Memphians Barbara and Michael McCloskey remember where they heard the news that Dr. Martin Luther King Jr. was assassinated. Barbara was at home watching the news and Michael was working a shift at a Seven Eleven.
The regional manager of the Seven Eleven immediately called Michael and said: “Lock the beer up, and after you do that, lock the store up and go home.” That’s exactly what he did.
Barbara McCloskey was teaching third grade at Hamilton Elementary during the Civil Rights Movement. Hamilton, located in South Memphis, was a predominantly black school, and out of 42 teachers at the school, only four were white. Barbara was one of the four.
“The children considered us an oddity because we were different,” she recalled.
Both McCloskey’s supported civil rights, and Barbara was especially supportive of school integration.
“It had been separate but supposedly equal, but not necessarily so,” she said.
The black community was fighting for their basic rights as well as an end to the impoverishment within the community during the Civil Rights Movement.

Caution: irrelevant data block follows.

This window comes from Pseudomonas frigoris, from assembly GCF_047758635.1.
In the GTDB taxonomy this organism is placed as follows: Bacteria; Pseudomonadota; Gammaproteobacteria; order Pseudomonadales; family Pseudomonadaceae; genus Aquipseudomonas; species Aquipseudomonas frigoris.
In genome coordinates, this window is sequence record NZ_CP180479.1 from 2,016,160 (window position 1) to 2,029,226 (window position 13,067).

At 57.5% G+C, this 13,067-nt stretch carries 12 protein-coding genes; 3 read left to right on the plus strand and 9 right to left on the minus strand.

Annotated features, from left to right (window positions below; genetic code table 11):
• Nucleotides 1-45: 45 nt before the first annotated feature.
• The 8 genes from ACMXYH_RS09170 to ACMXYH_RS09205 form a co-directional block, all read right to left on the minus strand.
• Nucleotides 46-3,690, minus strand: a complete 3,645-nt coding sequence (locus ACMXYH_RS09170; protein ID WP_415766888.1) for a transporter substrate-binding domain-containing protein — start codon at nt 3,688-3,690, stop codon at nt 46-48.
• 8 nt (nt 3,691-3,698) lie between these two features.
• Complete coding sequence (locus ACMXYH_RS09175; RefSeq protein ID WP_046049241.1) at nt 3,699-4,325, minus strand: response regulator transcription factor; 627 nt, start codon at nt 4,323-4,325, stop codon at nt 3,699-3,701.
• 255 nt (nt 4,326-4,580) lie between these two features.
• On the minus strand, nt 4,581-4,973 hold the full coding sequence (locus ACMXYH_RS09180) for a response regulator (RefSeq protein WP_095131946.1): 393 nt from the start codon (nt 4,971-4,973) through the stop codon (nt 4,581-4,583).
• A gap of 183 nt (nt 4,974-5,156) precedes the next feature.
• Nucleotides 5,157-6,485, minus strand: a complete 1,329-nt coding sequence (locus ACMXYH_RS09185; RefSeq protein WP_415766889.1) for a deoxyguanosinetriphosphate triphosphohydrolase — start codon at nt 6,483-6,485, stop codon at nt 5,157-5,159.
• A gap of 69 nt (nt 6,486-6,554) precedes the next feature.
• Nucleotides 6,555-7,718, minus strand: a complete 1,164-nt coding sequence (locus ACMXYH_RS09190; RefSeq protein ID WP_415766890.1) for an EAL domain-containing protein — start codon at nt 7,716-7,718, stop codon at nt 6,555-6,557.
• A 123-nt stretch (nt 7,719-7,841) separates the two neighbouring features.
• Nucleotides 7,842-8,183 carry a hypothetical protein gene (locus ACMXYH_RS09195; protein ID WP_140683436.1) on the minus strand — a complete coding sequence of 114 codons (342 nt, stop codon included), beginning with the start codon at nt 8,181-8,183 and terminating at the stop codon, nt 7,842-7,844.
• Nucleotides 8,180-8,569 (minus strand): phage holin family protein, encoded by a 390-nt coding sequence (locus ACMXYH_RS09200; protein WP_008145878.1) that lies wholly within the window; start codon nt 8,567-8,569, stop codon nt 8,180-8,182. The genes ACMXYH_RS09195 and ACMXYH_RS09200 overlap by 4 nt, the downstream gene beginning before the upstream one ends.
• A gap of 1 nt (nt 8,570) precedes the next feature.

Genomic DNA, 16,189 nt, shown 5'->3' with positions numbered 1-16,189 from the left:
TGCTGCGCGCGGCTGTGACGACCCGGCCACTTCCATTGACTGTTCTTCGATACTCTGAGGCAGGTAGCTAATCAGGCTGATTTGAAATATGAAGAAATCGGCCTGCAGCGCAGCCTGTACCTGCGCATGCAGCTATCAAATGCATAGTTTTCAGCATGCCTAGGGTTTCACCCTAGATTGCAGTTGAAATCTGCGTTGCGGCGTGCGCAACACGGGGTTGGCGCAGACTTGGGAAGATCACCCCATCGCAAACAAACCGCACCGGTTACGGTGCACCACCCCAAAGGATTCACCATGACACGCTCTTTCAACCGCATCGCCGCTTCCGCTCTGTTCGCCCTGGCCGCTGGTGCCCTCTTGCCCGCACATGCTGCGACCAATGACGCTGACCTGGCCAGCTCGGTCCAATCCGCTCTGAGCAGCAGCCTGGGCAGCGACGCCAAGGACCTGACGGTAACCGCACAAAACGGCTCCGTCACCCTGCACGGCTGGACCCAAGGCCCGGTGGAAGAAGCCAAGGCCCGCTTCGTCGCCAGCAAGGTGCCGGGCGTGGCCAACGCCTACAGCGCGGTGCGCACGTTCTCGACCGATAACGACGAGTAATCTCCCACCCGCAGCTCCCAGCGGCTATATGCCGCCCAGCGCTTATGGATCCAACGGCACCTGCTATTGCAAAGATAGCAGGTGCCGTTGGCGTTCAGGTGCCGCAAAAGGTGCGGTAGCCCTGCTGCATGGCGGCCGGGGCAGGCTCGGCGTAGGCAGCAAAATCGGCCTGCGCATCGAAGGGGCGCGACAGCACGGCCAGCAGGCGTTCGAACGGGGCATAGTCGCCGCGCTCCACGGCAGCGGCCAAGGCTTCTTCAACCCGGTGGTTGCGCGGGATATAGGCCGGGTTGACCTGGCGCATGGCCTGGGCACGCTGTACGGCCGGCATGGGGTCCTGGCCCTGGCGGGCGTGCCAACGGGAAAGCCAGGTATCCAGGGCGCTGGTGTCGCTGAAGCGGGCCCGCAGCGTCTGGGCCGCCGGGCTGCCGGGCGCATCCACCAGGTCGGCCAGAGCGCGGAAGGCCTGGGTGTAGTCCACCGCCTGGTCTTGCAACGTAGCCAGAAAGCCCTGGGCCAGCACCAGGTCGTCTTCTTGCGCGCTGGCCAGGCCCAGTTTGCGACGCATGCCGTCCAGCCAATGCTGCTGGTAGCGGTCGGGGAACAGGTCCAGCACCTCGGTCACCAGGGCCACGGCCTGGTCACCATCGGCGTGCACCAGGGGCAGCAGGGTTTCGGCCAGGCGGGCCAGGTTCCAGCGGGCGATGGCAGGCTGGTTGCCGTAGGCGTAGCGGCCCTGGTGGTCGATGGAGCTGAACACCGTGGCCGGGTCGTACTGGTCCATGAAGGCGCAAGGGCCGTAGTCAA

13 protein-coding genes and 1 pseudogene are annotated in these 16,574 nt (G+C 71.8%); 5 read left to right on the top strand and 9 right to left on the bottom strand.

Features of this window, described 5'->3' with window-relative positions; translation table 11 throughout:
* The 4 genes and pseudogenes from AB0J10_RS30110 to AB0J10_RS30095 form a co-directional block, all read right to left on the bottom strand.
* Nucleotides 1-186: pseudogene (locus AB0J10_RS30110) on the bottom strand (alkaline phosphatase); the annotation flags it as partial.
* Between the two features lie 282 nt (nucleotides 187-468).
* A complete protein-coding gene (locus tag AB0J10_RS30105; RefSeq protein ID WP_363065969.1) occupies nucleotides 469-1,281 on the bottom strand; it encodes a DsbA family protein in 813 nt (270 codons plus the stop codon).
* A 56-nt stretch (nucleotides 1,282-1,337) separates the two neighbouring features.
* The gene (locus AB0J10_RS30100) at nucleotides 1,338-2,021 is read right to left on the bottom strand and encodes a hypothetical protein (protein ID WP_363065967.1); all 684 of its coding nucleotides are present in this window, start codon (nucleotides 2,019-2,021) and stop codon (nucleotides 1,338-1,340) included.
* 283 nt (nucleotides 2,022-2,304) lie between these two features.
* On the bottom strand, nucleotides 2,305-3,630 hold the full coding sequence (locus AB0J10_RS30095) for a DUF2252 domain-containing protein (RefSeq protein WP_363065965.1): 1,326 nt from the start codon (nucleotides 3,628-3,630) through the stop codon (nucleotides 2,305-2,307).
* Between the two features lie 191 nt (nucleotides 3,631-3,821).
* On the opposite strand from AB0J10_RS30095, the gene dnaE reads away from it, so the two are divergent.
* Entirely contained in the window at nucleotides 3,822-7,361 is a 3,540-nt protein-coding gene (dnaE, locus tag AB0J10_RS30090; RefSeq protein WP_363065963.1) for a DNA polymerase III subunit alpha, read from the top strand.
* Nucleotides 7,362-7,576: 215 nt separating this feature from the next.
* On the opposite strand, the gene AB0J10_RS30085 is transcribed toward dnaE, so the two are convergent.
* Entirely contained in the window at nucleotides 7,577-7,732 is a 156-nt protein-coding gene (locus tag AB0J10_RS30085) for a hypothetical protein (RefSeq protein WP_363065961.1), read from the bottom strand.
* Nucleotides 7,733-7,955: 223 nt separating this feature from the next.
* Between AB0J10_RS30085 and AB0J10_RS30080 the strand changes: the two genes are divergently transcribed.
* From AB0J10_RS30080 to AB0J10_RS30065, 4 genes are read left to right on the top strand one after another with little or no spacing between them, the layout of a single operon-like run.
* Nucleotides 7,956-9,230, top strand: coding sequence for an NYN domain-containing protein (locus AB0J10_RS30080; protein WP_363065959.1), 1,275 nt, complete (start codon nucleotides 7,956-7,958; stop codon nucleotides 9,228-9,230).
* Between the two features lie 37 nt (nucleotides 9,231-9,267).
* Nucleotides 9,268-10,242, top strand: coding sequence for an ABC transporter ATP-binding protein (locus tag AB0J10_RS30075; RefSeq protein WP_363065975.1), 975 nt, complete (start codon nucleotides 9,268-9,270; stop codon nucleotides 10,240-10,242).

“I worked with my dad and we always had black people that worked with us that lived in these little projects and it was horrible,” said Mr. McCloskey. “There were four families living in this one house, there was one bathroom and one kitchen.”
The McCloskey’s view the assassination to be a black eye on Memphis and have only recognized societal change in the last 10 to 15 years.
“I hate to say it, but racism was so entrenched at that time. Ya know John Kennedy got shot in Dallas and they got over it. The city of Memphis never got over Martin Luther King, ever.”
For the McCloskey’s, breaking through the city’s racial divide enriched their lives in numerable ways.
“Some of my best friends and the people I look up to in teaching and in life in general are black,” Barbara said. “I’ve got a lot of friends and taught a lot of children, and I hope I’ve made a difference.”